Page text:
On 17 May 2002, coalition forces began Operation Condor following after an incident in Patika province the previous day: On May 16, an Australian SAS patrol and came under fire for five hours from heavy mortars and machine guns and were chased by 20 or 60 suspected al-Qaeda and Taliban militants, Apache helicopter gunships and AC-130 gunship carried out airstrikes killing about 10 people, the rest of fighters are thought to have dispersed into small groups and blended in with local residents or fled across the border to neighbouring Pakistan; the next day, and other coalition forces had been deployed to assist them where a 1,000-strong coalition force (500-800 were Royal Marines) led by the Royal Marines surrounded the Khost-Paktia region, American, British and Australian forces were in "blocking" positions as the British Royal Marines swept the area, supported by US attack helicopters and gunships who bombarded the area; the operation was conducted at heights of between 6,000 and 8,000 feet. On 17 May Brigadier Roger Lane, the top British commander in the coalition forces were battling a "substantial force" of suspected al Qaeda and Taliban fighters in the mountains, but British Royal Marines spokesman Lieutenant-Colonel Ben Curry said on 18 May: "There has been no combat, we have established a forward operating base and are now clearing the area," Coalition jets and helicopters supported ground troops throughout the day. Coalition troops searched the area without meeting any resistance, but a small amount of ammunition including two 120 mm rockets On 20 May, Brigadier Roger Lane, the commander of the Royal Marine force in Afghanistan was replaced by Brigadier Jim Dutton, relations between Lane and the head of the US military were said to be poor after US General Tommy Franks allegedly found out about the Royal Marines' Operation from CNN rather than from Brig Lane. He also contradicted the US defence secretary, Donald Rumsfeld, by saying the war in Afghanistan would be over in a few weeks. Mr Rumsfeld publicly disagreed; he lost the confidence of his men, his junior commanders and his tactical decisions look increasingly "desperate for some success".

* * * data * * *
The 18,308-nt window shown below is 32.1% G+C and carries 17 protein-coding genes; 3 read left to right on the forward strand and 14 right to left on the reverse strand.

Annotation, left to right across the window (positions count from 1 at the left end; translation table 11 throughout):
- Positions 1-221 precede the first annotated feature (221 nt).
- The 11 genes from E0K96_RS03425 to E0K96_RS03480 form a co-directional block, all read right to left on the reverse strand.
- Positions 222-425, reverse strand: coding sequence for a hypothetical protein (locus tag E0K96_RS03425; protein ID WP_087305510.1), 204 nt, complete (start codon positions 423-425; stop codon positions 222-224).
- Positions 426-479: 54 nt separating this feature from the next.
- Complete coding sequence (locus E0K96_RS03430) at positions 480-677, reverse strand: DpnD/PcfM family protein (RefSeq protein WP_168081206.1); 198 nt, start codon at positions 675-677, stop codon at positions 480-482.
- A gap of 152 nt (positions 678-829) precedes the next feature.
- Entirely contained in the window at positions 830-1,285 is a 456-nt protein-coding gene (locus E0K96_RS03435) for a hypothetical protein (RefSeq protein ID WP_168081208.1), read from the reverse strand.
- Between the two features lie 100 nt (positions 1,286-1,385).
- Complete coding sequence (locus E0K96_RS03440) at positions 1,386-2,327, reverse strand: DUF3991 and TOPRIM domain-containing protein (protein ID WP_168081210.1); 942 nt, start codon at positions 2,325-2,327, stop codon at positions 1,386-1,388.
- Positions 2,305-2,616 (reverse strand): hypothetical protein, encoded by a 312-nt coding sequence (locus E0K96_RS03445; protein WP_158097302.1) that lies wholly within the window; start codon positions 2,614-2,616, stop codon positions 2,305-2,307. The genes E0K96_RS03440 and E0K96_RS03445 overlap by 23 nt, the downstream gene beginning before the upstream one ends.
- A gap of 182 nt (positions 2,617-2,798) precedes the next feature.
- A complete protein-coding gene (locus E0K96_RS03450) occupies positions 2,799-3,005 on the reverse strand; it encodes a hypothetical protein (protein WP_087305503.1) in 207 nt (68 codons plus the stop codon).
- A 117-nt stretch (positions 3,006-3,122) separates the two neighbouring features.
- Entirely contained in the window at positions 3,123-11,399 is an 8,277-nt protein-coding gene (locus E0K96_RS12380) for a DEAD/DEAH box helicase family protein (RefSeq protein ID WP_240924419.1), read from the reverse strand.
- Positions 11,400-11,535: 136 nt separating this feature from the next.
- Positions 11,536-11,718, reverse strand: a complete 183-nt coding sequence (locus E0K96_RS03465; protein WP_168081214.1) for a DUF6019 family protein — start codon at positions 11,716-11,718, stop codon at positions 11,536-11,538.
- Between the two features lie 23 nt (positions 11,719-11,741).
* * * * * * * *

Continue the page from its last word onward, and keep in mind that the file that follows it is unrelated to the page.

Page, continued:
On 28 May 2002, the Royal Marines began Operation Buzzard: the aim of the operation was to "prevent freedom of movement of al-Qa'eda and Taliban and to deny them sanctuary from which to operate" according to Royal Marine Lieutenant-Colonel Ben Curry. 300 British Marines from Taskforce Jacana were deployed into Khost close to Afghan-Pakistan border, accompanied by several US civil affairs officials on a "hearts and minds" operation; amid fears that al-Qaeda and Taliban forces were plotting terrorist attacks from across the frontier. The Marines conducted patrols in populated and rural areas using a mixture of helicopter, foot and vehicle patrols and setting up checkpoints; this new method was to be "unpredictable, operating in smaller sub-unit attachments operating in an area sometimes covertly and introducing that unpredictability and doubt into the minds of the al-Qaeda and Taliban." The operation lasted until July 2002.
Caves and bunkers containing arms, ammunition and supplies were found and destroyed. Over 100 mortars, a hundred anti-tank weapons along with hundreds of RPGs, anti-personnel mines, rockets and artillery shells and thousands of rounds of small-arms and anti-aircraft ammunition. Two British marines confronted nine armed rebels and made them surrender.
45 Commando had been chosen for this operation due to their expertise in high-altitude warfare, for which they train regularly in the Norwegian mountains; despite this experience, altitude sickness still became a problem with some of the marines, who needed to be airlifted out due to this condition. Norwegian special forces were also specifically asked by NATO to operate in these highland areas because of their experience in high altitudes and cold weather.